Saturday, July 16, 2005

Media: Phillips commercial blows fluff

A Phillips TV commercial has kids asking why various things in life aren't easy enough for them to understand and closes with (I know, these are all synonyms) completely brainless fluff-filled marketing hooey: "Why can't technology be as simple as the box it comes in?"

Because then it would be an empty cardboard box -- not a 2.6-megaflonk, 400-teraflop, Quixxcel-inside, microplaxion-coil-induced PVP player -- wouldn't it?!

When we were kids, we preferred the refrigerator box to the refrigerator. Adults don't want to pay hundreds or thousands of dollars for a cardboard box, however. And if for some reason the marketing wonks responsible for this gem of a piece of pap might be implying that this complex amalgam of technologies that stands 40 years beyond much of our rocket science -- the personal computer -- should work more transparently than a pop-up toaster ... I'm sorry, but any way you slice it, that's just stupid.

Trivia: I am a Pundit blogger

You Are a Pundit Blogger!

Your blog is smart, insightful, and always a quality read.
Truly appreciated by many, surpassed by only a few

Internet: God can use you

The next time you feel like God can't use you, just remember:

Noah was a drunk,
Abraham was too old,
Isaac was a daydreamer,
Jacob was a liar,
Leah was ugly,
Joseph was abused,
Moses had a stuttering problem,
Gideon was afraid,
Sampson had long hair and was a womanizer,
Rahab was a prostitute,
Jeremiah and Timothy were too young,
David had an affair and was a murderer,
Elijah was suicidal,
Isaiah preached naked,
Jonah ran from God,
Naomi was a widow,
Job went bankrupt,
John the Baptist ate bugs,
Peter denied Christ,
the Disciples fell asleep while praying,
Martha worried about everything,
the Samaritan woman was divorced, more than once,
Zaccheus was too small,
Paul was too religious,
Timothy had an ulcer
and Lazarus was dead!

No more excuses now. God can use you to your full potential. Besides, you aren't the message, you are just the messenger.

Press: Congress Must Deal With ID Theft - Wired News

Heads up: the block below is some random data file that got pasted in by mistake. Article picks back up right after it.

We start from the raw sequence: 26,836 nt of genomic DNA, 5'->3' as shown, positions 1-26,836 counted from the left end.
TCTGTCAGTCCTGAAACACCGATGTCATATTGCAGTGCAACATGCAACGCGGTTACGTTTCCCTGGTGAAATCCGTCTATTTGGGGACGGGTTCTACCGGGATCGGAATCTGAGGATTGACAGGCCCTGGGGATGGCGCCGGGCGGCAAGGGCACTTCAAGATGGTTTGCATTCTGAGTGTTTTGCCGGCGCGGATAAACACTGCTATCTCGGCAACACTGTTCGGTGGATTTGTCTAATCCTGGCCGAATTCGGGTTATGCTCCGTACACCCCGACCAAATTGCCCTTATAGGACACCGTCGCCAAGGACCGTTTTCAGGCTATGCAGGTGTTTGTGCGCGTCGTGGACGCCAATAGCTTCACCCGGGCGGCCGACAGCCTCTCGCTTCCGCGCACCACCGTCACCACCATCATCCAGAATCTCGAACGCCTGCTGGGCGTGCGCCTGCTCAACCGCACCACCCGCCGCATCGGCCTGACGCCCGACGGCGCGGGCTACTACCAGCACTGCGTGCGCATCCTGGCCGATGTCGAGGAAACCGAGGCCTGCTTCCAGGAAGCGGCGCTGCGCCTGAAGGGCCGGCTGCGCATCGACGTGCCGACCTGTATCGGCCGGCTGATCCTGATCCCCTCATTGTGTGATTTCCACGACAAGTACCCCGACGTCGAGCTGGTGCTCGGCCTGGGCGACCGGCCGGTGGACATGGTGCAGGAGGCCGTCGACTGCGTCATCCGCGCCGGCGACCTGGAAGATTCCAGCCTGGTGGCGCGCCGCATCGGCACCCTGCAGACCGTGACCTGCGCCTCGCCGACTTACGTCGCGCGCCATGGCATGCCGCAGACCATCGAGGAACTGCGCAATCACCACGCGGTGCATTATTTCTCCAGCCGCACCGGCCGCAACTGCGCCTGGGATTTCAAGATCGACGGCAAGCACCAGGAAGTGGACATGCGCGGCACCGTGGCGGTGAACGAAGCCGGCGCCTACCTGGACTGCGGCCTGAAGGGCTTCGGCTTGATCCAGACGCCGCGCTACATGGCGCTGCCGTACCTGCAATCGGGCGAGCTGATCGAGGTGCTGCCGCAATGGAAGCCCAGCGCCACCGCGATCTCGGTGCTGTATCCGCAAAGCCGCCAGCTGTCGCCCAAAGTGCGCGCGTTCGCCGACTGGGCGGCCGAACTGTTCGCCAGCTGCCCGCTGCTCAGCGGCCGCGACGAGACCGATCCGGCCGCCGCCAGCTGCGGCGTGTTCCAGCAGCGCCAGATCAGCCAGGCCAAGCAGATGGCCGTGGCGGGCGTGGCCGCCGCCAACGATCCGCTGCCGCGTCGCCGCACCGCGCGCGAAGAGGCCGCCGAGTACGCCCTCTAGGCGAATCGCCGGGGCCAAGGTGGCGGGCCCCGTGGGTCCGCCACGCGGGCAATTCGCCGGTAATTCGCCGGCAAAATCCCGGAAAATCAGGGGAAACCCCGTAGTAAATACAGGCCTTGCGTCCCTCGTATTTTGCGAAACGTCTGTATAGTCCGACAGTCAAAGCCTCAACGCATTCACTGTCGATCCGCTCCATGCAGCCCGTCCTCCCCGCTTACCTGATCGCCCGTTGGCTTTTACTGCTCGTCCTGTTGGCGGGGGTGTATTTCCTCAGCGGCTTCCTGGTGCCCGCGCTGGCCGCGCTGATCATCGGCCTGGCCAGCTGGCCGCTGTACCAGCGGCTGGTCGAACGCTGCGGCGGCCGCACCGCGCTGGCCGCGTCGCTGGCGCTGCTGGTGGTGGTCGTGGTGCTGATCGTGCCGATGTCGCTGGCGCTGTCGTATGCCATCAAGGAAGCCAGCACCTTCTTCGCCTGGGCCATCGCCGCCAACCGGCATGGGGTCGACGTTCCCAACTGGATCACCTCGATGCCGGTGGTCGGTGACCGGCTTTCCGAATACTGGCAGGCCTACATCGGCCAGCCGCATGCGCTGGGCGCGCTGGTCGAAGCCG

Wired News: Congress Must Deal With ID Theft: "Realizing that self-regulation isn't going to work anymore, several lawmakers have proposed piecemeal solutions to address the problem of identity theft. But many of them don't go far enough."

(This article presents makes nine insightful and sound recommendations for effective legislation that represent the minimum amount of security necessary to protect citizens from identity theft.)

Press: Lack of Protective Imagination - Infowarrior

Lack of Protective Imagination - Richard Forno: "In other words, we are demonstrating a lack of protective imagination.

Contrary to America's infatuation with instant gratification, protective imagination is not quickly built, funded, or enacted. It takes years to inculcate such a mindset brought about by outside the box, unconventional, and daring thinking from folks with expertise and years of firsthand knowledge in areas far beyond security or law enforcement and who are encouraged to think freely and have their analyses seriously considered in the halls of Washington.?? Such a radical way of thinking and planning is necessary to deal with an equally radical adversary, yet we remain entrenched in conventional wisdom and responses.

Here at home, for all the money spent in the name of homeland security, we're not acting against the terrorists, we're reacting against them, and doing so in a very conventional, very ineffective manner.? Yet nobody seems to be asking why."

(via Minneapolis-based security expert Bruce Schneier's Crypto-Gram)

Words: neat [AHED]

(This word has never impressed me for its descriptiveness -- mainly it is a cliché that brings tidy to mind -- but its etymology does suggest shining or exemplary as well as pure.)


ADJECTIVE:    Inflected forms: neat·er, neat·est